“My dear Cousin if you could only realize how deep an attachment I have found for you, and how sincerely and fondly I have learned to love you, even from the very first hour of our meeting, you might then imagine the thought of being so wholly separated from you, for how long a time God only knows, can be attended with painful feelings only.
Goodbye Mary, and may God bless you and the other members of the happy family with which you are connected. And may you sometimes, in your nightly visions think of one who holds you in highest admiration and unlimited affection.
Devotedly your cousin,
Another, unsigned and undated, from the Emily Hosack Rodgers Collection (NYHS), indicated the freedom a gentleman felt in writing to his love interest:
“If you love me, I will seek only to enfold your whole existence within the arms of a true and devoted love. With the true wisdom of an affectionate heart I will only seek, will only desire to find my own happiness in yours.”
A Valentine’s Day Poem
The Obituary Record of Yale University (1902) mentioned that Effingham Nichols wrote poetry and prose. Perhaps he sent a valentine poem to Elizabeth during their courtship. It may have been similar to this one, “Friendship Offering” (NYHS), written in 1832 to Anna Brooks:
“If though thinkest, Anna
That I shall complement thee now,
And say how well you play on the piano,
And praise the brightness of thy brow;
Or tell thee that thy voice is sweet,
Or that thou hast a lovely face,
Or snowy hands, or pretty feet,
Or complement one single grace,
That throws its glory o’er thy manner,
Or even praise those eyes of thine!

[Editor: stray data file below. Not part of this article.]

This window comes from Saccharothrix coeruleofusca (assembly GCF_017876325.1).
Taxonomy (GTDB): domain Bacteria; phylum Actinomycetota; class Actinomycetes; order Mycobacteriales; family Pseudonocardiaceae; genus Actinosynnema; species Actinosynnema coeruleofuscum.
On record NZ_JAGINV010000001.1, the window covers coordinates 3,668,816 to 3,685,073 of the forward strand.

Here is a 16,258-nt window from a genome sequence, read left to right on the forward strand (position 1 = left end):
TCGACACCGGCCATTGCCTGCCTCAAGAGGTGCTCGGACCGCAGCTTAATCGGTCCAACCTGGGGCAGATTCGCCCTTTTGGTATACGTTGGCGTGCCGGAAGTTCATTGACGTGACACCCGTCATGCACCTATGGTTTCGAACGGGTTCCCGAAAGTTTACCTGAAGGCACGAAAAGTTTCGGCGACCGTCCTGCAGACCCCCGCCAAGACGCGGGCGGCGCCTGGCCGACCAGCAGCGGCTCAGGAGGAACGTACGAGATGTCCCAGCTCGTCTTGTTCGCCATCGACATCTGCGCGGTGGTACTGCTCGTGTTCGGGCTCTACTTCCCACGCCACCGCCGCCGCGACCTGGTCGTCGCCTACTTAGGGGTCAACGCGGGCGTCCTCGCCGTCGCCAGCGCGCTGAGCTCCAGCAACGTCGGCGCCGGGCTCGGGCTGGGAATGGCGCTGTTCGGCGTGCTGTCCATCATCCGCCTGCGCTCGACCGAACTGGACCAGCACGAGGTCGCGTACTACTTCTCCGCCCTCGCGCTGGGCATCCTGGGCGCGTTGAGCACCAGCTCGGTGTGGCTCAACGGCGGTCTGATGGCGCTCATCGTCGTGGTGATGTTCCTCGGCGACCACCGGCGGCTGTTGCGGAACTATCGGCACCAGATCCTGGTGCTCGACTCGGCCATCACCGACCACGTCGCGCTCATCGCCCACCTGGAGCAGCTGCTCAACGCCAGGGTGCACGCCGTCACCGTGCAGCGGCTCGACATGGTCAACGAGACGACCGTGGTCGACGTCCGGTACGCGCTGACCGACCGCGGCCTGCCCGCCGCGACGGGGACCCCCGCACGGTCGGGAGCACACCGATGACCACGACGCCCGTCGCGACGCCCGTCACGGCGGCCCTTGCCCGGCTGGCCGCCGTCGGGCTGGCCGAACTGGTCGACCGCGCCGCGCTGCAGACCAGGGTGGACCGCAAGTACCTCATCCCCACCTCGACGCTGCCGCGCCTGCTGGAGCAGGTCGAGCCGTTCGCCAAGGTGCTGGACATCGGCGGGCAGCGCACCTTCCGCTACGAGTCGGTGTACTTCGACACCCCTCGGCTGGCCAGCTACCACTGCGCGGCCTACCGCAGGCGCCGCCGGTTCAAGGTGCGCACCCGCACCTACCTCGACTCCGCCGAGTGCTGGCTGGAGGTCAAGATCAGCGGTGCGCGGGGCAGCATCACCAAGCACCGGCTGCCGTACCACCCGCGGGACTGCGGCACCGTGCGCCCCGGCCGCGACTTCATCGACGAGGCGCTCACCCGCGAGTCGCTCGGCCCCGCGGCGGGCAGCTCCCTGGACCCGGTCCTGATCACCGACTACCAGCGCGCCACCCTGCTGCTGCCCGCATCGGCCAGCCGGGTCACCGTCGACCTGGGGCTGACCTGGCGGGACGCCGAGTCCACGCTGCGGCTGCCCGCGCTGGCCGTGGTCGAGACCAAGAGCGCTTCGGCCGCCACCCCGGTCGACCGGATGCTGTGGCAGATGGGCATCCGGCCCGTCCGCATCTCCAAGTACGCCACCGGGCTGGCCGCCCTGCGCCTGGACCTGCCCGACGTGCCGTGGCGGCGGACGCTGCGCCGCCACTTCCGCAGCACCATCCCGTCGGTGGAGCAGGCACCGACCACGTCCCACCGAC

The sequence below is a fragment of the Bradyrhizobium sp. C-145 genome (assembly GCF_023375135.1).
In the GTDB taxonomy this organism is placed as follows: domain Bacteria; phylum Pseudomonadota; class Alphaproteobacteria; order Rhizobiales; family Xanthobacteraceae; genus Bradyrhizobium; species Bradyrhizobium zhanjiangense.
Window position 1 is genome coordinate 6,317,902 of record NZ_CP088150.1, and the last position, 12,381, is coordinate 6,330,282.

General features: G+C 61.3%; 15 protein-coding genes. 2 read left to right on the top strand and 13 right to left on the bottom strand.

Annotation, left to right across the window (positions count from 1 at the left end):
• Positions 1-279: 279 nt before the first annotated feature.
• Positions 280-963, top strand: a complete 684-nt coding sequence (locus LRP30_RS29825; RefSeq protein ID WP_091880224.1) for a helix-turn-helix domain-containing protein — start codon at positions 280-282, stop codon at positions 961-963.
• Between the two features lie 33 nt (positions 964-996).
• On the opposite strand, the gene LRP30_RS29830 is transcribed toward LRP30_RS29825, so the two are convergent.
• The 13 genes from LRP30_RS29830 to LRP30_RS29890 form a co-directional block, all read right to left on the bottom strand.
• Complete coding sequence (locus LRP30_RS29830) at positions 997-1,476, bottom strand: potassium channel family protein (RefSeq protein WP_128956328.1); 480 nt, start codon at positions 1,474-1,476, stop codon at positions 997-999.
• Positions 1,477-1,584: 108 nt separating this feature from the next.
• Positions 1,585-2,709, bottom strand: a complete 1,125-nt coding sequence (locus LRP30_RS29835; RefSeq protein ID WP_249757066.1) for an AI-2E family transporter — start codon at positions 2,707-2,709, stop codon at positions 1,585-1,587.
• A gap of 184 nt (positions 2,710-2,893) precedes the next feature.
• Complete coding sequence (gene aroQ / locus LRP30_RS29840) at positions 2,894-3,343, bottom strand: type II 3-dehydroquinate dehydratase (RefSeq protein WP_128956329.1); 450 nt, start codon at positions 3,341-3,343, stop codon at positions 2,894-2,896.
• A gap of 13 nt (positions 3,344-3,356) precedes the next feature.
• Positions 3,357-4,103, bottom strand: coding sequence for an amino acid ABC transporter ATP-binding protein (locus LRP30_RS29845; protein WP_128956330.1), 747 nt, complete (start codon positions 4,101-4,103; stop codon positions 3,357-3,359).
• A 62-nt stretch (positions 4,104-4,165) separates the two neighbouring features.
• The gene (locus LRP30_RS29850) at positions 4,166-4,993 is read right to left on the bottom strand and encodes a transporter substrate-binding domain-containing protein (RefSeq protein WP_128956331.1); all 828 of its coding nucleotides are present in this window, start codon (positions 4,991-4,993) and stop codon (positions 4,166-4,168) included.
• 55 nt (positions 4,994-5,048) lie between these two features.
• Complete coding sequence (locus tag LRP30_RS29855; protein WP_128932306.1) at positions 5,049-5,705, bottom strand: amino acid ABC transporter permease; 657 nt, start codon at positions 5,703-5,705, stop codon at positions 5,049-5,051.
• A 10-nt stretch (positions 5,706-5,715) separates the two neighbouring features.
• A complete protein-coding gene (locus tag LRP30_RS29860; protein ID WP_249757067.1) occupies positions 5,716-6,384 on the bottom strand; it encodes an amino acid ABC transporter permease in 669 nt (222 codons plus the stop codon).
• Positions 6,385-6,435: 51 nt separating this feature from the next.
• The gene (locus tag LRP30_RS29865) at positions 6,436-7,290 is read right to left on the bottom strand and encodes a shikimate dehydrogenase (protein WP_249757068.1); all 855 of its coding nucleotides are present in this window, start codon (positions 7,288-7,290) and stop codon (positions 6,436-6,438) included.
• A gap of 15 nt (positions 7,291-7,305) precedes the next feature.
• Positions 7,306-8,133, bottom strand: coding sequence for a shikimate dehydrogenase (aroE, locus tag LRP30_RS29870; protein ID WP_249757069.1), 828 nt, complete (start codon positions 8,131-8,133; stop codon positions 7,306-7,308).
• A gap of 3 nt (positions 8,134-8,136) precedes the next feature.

Thou art indeed mistaken, Anna;
Although in every Valentine,
I know thou hast a right to think
Such praise would be given to thee;
But thou! oh, thou couldst never drink,
Deep of the cup of flattery:
For in the depths of thy young mind,
Life’s holiest treasures are enshrined.
Learning and wit, and beauty bright,
And virtue – charms that alone delight
The soul – Yes! All these blessed gifts are thine.”
Our next blog post will address the rituals surrounding marriage proposals and engagement. Happy Valentine’s Day!
- Anonymous. The Art of Good Behavior, and Letter Writer, on Love, Courtship, and Marriage: A Complete Guide. New York: Huestis & Cozans, 1845. Main Collection, New-York Historical Society.
- Anonymous. The Etiquette of Courtship and Matrimony. London: David Bogue, 1852. books.google.com. Accessed 1/18/18.
- Arthur, T[imothy]S[hay]. Advice to Young Ladies on Their Duties and Conduct in Life. Boston: Phillips, Sampson, 1847. babel.hathitrust.org. Accessed 1/16/18.
- Brooks, Anna. Valentine’s Day Poem, 1832. Manuscripts Division, New-York Historical Society.
- Butler-Laing Family Papers, 1818-1892. Manuscripts Division, New-York Historical Society.
- Emily Hosack Rodgers Collection, 1848-1888. Manuscripts Division, New-York Historical Society.
- Farrar, Mrs. John. A Young Lady’s Friend. Boston: American Stationers’ Company, 1838. internetarchive.org. Accessed 1/23/18.
- Halttunen, Karen. Confidence Men and Painted Women: A Study of Middle-Class Culture in America, 1830-1870. New Haven: Yale University Press, 1982.
- Knapp, Mary L. An Old Merchant’s House: Life at Home in New York City 1835-65. New York: Girandole Books, 2012.